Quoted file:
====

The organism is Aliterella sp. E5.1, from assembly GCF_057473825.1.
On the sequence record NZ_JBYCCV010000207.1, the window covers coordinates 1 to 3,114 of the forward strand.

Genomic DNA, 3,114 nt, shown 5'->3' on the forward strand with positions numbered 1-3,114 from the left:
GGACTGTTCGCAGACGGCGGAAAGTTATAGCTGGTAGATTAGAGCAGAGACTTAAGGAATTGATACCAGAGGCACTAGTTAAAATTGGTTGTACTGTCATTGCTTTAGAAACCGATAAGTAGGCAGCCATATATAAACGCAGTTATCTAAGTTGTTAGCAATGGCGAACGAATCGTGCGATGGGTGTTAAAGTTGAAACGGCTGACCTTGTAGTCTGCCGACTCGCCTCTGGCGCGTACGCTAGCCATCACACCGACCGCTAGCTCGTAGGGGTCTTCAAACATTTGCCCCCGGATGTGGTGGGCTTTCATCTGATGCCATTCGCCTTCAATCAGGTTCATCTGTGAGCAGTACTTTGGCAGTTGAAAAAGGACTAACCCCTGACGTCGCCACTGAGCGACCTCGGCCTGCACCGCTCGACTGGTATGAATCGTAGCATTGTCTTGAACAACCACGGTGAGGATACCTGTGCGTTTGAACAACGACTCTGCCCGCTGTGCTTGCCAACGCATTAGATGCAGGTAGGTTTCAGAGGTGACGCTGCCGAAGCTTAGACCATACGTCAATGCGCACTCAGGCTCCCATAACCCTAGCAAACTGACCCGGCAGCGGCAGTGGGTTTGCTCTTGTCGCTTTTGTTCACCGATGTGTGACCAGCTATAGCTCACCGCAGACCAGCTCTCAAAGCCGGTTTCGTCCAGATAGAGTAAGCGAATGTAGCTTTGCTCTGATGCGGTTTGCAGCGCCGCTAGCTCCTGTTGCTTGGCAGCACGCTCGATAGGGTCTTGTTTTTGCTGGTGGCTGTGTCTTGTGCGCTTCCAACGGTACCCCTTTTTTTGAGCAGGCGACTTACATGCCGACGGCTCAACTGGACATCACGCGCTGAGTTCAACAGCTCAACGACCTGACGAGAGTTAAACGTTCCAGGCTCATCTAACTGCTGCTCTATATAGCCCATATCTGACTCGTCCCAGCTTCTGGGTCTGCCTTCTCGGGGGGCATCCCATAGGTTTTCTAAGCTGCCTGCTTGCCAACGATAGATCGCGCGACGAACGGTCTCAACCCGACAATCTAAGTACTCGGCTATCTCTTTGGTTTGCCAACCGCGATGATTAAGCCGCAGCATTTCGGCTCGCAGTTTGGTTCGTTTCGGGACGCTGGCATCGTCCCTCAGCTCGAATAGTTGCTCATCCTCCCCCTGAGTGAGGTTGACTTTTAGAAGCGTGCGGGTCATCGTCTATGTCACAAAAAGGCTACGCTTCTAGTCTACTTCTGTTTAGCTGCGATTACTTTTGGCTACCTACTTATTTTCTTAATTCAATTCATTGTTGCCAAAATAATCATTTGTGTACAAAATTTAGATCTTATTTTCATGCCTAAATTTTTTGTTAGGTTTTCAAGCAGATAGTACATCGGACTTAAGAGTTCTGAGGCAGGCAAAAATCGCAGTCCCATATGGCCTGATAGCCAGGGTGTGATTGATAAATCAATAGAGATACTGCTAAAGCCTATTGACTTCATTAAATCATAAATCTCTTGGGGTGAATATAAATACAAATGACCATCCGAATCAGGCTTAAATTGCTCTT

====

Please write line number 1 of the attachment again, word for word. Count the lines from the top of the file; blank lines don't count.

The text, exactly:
The organism is Aliterella sp. E5.1, from assembly GCF_057473825.1.